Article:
Plaque that is not removed through regular brushing and flossing can harden into unsightly tartar (also called calculus). Tartar is a crusty deposit that can only be removed by a dentist or hygienist. To minimize tartar formation, be sure that you brush your teeth with tartar-prevention toothpaste at least twice a day, floss every day, and have your teeth professionally cleaned on a schedule recommended by your dentist.

Individuals vary greatly in their susceptibility to plaque and tartar. For many of us, these deposits build up faster as we age. Fighting plaque and tartar is a life-long component of oral care.

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Sensitive Teeth

If you occasionally experience a sudden flash of pain or a mild tingling when you bite into sweet or sour foods or drink hot or cold beverages, you may have sensitive teeth. The pain associated with sensitive teeth is not always constant; it can come and go. (Constant pain could be a sign of a more serious problem.) It is still important, however, to discuss your symptoms with your dentist so that he or she can determine the cause and prescribe the proper treatment.

What Causes Sensitive Teeth?

In healthy teeth, porous tissue called dentin is protected by your gums and the hard enamel shell of your teeth. When this protection is lost, microscopic holes in the dentin-called tubules-allow heat, cold and other irritants to be transmitted back to the tooth nerve, thereby triggering pain.

Dentin can become exposed by:

Depending on the diagnosis, your dentist may recommend one or more of the following treatments to relieve the symptoms of sensitive teeth:

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Dental Care Q&A

Why do I need to have my teeth professionally cleaned?

Dental prophylaxis (professional cleaning) removes plaque, tartar (calculus), and stains from your teeth. This procedure can only be performed by a dentist or a dental hygienist. A hygienist is a licensed dental professional whose job is to perform prophylaxis and to provide education in the proper care of teeth and gums.

What is plaque?

Plaque is a sticky film that is constantly forming on all surfaces of your teeth. Composed of bacteria, bacterial by-products and salvia, plaque can build up along the gumline, between teeth and in other hard-to-reach areas to form tartar, which can only be removed through a professional cleaning. Plaque bacteria use sugar and other carbohydrates to grow and form acids attacking the enamel to cause cavities. These bacteria produce toxins that can irritate the gums, causing them to turn red, swell and bleed-the signs typically associated with gingivitis (gum disease). Although gingivitis IS reversible, if ignored or left untreated, it can progress to a more advanced stage of gum disease called periodontitis. We cannot say this enough: Brushing and flossing your teeth-or cleaning with another type of interdental cleaner-to remove plaque is essential in the fight for healthy teeth and gums.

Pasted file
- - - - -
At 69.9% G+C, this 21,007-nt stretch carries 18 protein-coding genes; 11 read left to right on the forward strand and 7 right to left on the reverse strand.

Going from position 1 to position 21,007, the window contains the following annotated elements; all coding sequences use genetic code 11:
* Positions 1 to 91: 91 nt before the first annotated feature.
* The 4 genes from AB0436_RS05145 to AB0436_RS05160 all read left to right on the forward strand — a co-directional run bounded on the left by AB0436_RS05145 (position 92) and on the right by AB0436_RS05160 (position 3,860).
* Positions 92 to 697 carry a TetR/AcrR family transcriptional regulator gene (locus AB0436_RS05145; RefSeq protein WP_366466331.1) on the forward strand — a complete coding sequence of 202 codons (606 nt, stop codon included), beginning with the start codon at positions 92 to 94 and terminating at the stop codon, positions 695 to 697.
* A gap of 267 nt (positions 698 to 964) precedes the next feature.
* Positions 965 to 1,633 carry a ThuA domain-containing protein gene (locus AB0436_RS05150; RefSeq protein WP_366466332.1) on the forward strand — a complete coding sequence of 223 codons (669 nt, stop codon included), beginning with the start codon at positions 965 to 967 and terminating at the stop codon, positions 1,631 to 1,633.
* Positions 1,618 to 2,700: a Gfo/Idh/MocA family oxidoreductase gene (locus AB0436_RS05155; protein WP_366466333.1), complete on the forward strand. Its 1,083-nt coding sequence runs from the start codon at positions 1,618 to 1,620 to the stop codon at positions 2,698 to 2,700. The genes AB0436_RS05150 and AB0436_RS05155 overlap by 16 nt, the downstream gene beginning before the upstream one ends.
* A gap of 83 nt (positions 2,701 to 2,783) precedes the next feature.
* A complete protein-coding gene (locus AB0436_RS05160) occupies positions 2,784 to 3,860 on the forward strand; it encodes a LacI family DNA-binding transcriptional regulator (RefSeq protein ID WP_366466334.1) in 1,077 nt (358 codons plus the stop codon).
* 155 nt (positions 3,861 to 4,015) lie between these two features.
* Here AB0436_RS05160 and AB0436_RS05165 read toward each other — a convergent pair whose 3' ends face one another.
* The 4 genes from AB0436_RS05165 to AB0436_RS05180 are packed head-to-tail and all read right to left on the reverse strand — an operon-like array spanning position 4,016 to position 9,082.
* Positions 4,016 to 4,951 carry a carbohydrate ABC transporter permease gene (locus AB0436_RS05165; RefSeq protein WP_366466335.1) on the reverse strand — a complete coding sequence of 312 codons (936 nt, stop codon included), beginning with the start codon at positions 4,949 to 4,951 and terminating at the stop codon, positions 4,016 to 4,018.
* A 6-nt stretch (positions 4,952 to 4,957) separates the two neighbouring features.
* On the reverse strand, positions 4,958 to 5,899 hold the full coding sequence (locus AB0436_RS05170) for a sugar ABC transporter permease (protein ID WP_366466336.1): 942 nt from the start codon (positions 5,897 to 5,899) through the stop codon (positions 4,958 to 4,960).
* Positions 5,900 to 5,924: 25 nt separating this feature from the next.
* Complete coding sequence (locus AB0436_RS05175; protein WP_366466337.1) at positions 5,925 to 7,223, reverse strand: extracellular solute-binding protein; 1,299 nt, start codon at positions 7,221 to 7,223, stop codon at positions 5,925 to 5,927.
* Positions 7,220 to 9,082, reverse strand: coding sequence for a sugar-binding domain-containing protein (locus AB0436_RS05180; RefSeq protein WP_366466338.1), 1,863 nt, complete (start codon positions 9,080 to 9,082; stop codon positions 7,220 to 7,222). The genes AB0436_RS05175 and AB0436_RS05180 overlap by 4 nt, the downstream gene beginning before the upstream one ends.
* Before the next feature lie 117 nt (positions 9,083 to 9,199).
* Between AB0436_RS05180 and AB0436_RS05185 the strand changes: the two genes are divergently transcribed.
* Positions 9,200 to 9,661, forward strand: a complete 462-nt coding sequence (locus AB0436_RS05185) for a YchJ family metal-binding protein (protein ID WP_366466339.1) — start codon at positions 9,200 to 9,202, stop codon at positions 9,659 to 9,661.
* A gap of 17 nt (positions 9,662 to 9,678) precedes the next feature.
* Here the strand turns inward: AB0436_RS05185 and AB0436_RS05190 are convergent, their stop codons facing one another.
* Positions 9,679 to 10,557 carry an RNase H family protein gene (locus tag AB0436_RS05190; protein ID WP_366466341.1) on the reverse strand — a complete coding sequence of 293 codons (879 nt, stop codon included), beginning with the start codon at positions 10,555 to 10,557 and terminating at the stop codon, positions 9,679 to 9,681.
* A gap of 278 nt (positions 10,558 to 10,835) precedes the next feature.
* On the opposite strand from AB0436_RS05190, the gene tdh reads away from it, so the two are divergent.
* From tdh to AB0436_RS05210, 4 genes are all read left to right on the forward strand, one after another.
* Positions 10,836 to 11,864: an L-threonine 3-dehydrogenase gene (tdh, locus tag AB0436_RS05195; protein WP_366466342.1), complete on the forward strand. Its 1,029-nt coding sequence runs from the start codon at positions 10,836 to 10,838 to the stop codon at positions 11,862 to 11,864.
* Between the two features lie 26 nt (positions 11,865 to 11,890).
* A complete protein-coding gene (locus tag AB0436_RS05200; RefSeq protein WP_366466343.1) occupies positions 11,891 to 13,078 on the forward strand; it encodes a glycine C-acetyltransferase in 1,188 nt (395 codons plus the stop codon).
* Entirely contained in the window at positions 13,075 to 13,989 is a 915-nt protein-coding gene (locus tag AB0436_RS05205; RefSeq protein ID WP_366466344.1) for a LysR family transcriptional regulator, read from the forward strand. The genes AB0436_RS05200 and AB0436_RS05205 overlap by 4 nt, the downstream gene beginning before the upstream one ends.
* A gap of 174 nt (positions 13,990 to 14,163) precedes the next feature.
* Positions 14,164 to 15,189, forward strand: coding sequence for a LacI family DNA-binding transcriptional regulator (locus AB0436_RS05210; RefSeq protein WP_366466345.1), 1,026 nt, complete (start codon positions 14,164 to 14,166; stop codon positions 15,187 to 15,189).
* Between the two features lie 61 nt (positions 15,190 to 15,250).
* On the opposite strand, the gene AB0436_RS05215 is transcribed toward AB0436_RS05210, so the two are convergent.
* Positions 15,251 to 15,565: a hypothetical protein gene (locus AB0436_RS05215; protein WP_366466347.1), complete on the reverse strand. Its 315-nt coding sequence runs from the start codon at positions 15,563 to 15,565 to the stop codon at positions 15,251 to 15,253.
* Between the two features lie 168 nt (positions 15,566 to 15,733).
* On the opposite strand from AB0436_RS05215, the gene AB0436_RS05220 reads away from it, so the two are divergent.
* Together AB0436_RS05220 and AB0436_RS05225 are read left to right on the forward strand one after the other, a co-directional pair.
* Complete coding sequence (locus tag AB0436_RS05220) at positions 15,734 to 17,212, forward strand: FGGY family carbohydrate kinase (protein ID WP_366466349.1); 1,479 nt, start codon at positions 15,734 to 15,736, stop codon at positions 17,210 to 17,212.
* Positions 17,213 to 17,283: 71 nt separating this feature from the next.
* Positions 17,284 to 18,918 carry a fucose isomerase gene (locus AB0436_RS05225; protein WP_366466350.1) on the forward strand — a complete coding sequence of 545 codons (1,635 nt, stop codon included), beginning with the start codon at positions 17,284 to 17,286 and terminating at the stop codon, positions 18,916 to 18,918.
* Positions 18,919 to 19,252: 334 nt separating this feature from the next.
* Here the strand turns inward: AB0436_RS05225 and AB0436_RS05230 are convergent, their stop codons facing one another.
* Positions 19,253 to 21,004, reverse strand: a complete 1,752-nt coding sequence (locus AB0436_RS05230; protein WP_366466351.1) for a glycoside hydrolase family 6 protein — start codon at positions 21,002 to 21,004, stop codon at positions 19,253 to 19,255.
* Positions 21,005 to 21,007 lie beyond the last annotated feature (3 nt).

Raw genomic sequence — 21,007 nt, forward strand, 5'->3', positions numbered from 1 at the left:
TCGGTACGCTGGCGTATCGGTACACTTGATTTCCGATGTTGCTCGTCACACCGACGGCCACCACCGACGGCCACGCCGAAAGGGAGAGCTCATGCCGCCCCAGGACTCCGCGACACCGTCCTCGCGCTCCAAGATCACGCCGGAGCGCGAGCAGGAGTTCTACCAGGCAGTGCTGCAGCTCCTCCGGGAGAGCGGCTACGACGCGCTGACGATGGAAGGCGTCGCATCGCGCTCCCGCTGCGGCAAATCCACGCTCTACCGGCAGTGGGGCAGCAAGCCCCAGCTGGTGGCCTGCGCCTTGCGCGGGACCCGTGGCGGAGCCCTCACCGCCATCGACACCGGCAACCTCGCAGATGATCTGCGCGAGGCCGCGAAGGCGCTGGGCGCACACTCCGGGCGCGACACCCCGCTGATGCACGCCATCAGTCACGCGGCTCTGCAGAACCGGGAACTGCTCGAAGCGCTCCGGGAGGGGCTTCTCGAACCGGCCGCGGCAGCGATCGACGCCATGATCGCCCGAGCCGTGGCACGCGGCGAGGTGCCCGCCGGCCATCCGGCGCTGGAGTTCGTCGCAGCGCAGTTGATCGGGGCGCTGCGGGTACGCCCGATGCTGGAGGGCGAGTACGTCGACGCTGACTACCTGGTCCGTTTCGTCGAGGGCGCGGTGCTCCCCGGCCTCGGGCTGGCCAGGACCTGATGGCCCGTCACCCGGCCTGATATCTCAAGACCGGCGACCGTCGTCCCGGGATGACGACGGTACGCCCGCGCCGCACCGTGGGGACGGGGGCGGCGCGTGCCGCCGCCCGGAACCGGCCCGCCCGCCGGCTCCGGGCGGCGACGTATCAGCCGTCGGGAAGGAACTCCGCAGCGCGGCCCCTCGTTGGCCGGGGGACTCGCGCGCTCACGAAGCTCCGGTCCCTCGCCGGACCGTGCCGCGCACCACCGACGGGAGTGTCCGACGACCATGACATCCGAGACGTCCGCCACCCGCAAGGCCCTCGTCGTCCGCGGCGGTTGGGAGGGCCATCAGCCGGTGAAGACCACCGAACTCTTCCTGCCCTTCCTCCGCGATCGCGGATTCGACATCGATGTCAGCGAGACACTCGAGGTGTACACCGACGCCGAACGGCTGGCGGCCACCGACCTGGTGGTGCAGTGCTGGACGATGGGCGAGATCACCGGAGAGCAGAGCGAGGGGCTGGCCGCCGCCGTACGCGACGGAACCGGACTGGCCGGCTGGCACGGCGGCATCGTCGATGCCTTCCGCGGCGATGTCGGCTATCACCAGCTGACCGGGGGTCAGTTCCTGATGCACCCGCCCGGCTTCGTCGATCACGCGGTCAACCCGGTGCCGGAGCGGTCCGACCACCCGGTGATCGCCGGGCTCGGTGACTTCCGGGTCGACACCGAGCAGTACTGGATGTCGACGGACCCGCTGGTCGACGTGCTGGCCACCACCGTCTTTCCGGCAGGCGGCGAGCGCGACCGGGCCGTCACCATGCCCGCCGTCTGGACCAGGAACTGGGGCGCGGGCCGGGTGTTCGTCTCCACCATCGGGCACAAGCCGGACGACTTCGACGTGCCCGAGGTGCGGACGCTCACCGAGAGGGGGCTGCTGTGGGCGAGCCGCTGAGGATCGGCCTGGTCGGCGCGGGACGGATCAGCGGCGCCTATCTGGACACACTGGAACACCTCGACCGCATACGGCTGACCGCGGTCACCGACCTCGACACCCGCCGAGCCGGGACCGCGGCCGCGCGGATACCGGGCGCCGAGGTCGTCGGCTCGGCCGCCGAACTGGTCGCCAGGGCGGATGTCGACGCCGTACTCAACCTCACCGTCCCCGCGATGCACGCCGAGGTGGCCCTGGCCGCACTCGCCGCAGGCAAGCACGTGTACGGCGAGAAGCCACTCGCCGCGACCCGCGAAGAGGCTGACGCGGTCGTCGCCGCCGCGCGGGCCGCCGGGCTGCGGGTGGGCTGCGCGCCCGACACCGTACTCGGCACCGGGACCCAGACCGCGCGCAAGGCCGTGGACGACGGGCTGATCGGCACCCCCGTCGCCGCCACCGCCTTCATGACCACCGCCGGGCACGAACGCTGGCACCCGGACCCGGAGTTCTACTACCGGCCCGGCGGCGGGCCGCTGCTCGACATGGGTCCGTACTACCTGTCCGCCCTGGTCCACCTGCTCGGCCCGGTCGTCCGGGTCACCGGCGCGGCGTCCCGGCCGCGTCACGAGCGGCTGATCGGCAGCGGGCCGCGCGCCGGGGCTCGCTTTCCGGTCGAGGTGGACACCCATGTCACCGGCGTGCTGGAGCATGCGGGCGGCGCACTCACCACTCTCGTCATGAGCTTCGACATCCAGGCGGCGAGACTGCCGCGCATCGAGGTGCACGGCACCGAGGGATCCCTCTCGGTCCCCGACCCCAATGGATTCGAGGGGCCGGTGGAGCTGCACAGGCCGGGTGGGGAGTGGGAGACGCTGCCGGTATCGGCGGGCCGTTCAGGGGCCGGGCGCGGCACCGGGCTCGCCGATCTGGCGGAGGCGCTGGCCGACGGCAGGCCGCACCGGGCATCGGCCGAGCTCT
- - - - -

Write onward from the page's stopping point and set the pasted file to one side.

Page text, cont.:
What is tartar (calculus)?

Minerals in saliva combine with plaque at the tooth surface and harden into rough, unsightly deposits called tartar (calculus). Made up primarily of minerals, tartar creates a rough surface that makes thorough plaque removal exceptionally difficult. In fact, your toothbrush and floss cannot remove tartar once it has formed; tartar can only be removed through a professional dental cleaning (prophylaxis).

How can I get the most out of my home-care regimen?

The most effective way to maximize your efforts to improve and maintain good oral hygiene is to make plaque and tartar control part of your daily routine. Proper brushing helps remove plaque from the outer, inner and chewing surfaces of your teeth. In addition to proper brushing, thorough flossing helps remove plaque and debris from between the teeth, especially in the hard-to-reach areas at and slightly under the gumline. The proper techniques for brushing and flossing are outlined in the following section.

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Overcome Fearfulness

Look great and feel great with dentistry

Are you one of the many people who had a negative experience as a child? Have you heard horror stories form your co-workers or family members? Whatever the case may be, we see patients every day who haven't been to the dentist in many years due to their fears and anxiety.
As many as 145 million North Americans avoid dental visits...but that's changing.
According to the American Dental Association, there's been a relative decline in dental fear compared to an increase in people's general anxiety levels. The dental office has become a kinder, gentler, place. We genuinely care. Our dental team is trained to help put people at ease with:

We welcome you to schedule a FREE dental consultation. We'll be happy to share our practice philosophy and to explain how we can make dentistry less anxious and more manageable for you. An informed patient is the best patient... calm, comfortable, and confident.

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Dr. Birim Boyer practicing